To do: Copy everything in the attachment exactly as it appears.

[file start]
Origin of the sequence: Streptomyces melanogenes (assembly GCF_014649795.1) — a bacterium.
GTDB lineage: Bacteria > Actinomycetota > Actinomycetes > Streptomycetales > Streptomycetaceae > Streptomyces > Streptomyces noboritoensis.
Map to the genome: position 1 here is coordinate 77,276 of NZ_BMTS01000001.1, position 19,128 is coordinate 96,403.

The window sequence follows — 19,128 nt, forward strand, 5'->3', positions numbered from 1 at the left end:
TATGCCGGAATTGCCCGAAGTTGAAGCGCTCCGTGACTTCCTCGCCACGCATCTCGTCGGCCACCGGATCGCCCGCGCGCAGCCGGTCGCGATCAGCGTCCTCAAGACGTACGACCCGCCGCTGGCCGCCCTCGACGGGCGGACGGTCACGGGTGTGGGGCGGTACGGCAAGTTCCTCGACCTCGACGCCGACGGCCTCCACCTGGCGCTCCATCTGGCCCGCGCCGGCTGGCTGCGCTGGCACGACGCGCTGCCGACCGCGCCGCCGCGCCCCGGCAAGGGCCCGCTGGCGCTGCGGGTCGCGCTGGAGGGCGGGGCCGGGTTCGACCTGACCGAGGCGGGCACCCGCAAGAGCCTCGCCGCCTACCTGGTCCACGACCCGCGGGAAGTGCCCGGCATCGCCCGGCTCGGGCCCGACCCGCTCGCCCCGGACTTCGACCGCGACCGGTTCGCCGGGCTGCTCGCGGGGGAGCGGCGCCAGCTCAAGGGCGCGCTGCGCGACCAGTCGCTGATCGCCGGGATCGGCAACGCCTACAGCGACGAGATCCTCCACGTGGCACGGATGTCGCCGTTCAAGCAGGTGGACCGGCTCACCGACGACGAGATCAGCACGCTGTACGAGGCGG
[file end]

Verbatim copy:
Origin of the sequence: Streptomyces melanogenes (assembly GCF_014649795.1) — a bacterium.
GTDB lineage: Bacteria > Actinomycetota > Actinomycetes > Streptomycetales > Streptomycetaceae > Streptomyces > Streptomyces noboritoensis.
Map to the genome: position 1 here is coordinate 77,276 of NZ_BMTS01000001.1, position 19,128 is coordinate 96,403.

The window sequence follows — 19,128 nt, forward strand, 5'->3', positions numbered from 1 at the left end:
TATGCCGGAATTGCCCGAAGTTGAAGCGCTCCGTGACTTCCTCGCCACGCATCTCGTCGGCCACCGGATCGCCCGCGCGCAGCCGGTCGCGATCAGCGTCCTCAAGACGTACGACCCGCCGCTGGCCGCCCTCGACGGGCGGACGGTCACGGGTGTGGGGCGGTACGGCAAGTTCCTCGACCTCGACGCCGACGGCCTCCACCTGGCGCTCCATCTGGCCCGCGCCGGCTGGCTGCGCTGGCACGACGCGCTGCCGACCGCGCCGCCGCGCCCCGGCAAGGGCCCGCTGGCGCTGCGGGTCGCGCTGGAGGGCGGGGCCGGGTTCGACCTGACCGAGGCGGGCACCCGCAAGAGCCTCGCCGCCTACCTGGTCCACGACCCGCGGGAAGTGCCCGGCATCGCCCGGCTCGGGCCCGACCCGCTCGCCCCGGACTTCGACCGCGACCGGTTCGCCGGGCTGCTCGCGGGGGAGCGGCGCCAGCTCAAGGGCGCGCTGCGCGACCAGTCGCTGATCGCCGGGATCGGCAACGCCTACAGCGACGAGATCCTCCACGTGGCACGGATGTCGCCGTTCAAGCAGGTGGACCGGCTCACCGACGACGAGATCAGCACGCTGTACGAGGCGG